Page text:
Wednesday, December 19, 2018
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White Man’s Mansion May Replace Historic Black Church
By Cora Jackson-Fossett, Staff Writer
Published August 2, 2018

The boarded-up historic First Baptist Church of Venice, built by African Americans, might be transformed into huge single-family mansion. (Cora J. Fossett/L.A. Sentinel)

A simmering battle is underway in Venice as advocates strive to prevent replacement of the historic First Baptist Church with an 11,000 square feet residence.

The dispute stems from sale of the building by the church pastor and officers in February 2017 for a price of $6.3 million.  The new owners, listed as 685 Westminster Holdings LLC, aim to convert the now-boarded-up two-story, 12,311 square-foot church into a two-story, 11,760 square-foot single-family home, according to L.A. city planning documents.

The applicant on the change-of-use form is listed as multi-millionaire Jay Penske, the owner of Variety, Deadline and several other media publications.

News of that proposal drew emotions from outrage to sadness from among Venice’s Oakwood community and elicited vows from residents to fight the project, which some consider as an attack to obliterate the contributions of African Americans to building the area.

First Baptist Church was organized in 1910 by Blacks, who were confined to living in Oakwood due to Los Angeles’ racist housing covenants at the time.  Many of its African American residents provided the labor for Venice founder Abbott Kinney to build the community.

The original edifice was constructed about 1928 and after the congregation outgrew it, they erected the current structure in 1968 and used the original site, located across the street from the church, as a parking lot.  Over the years, First Baptist has served as a place of worship and a center for community activities for generations of African Americans.

However, the application to change the facility from a church to a residence has not been well received by those who still live in the neighborhood and underscores the fears of the gentrification echoed throughout minority communities across the city.

“We don’t want the historical contributions of African Americans in Venice erased through the gentrification efforts and people who come and buy property and change it into something that eradicates the history and footprint of the contributions of Black people in that community,” said Naomi Nightingale, an Oakwood resident whose family has lived decades in the area.

“This is the first Black church that was built in the Venice community and it still stands as a structure and it can still be an image and representation of what Black people have done,” added Nightingale, who is working to obtain a historical cultural designation to preserve the building.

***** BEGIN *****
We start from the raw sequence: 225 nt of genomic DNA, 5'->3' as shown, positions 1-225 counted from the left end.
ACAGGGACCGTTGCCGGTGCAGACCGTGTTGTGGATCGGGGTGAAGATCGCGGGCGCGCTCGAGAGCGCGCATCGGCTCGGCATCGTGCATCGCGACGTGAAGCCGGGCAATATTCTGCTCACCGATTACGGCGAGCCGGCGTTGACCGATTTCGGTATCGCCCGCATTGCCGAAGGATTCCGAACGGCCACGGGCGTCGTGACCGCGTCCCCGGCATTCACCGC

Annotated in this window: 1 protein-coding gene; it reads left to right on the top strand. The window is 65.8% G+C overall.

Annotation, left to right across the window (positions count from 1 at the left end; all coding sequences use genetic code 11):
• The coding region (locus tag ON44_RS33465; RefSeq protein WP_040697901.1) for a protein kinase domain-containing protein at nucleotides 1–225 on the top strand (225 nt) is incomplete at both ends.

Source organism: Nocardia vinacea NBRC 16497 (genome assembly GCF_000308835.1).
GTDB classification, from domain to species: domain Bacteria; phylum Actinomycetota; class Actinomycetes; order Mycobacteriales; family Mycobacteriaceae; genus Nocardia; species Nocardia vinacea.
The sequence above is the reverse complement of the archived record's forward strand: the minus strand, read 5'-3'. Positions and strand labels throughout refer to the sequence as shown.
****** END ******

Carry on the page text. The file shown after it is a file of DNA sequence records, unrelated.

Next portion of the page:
Offering similar comments, resident Laddie Williams said, “[That church was built] 45 years after slavery ended and Black people migrated to California and they created a church because they couldn’t worship anywhere else.  The area was considered swampland.  So I commend them to put enough money to buy this property here.”

Both Williams and Nightingale expressed disappointment in L.A. Councilmember Mike Bonin’s efforts to assist their campaign, but his spokesman, David Graham-Caso, insisted that Bonin “is strongly supportive of preserving the church building and acknowledging the significant African American history of the Oakwood neighborhood of Venice.”

Graham-Caso said Bonin has met with community members and the building’s new owners along with facilitating the discussions between them.  As a result, he said the owners have committed to “maintain the facade of the church building, create historic and cultural monuments to the neighborhood’s African American history, and provide other benefits to the community” such as allowing the potential community use of an adjacent lot on the property site.

“The owners have also preserved sacred elements of the church’s interior, and transported them to the congregation’s new church in Westchester at the owner’s expense,” said Graham-Caso.

While those actions may be admirable, they won’t deter the preservation advocates from pressing their cause, said Nightingale.  She and members of the First Baptist Church Support Group meet very Sunday on the church steps to pray and distribute literature about the status of the church.

The group is also challenging the owner’s request to change the property’s classification to residential. A hearing on the matter will come before the West L.A. Planning Commission on August 15, at 4:30 p.m., at 11214 Exposition Blvd., in Los Angeles.

“This issue has really brought the community together in a way that we haven’t been for a number of years, solidly behind the common cause of saving this church,” she said. “I’m not opposed to change, but what I am opposed to is the eradication of our contributions as if Black people never even lived there, as if there is not anything important enough to preserve, as if just because you have the money and inclination, that is all that is required to just remove a monument of religious stature.

“This is just another method of dispersing Black people from their own communities. There are a few of us left and we are standing our ground. Our intent is to win and leave that church standing.”

Categories: Local | News | Religion
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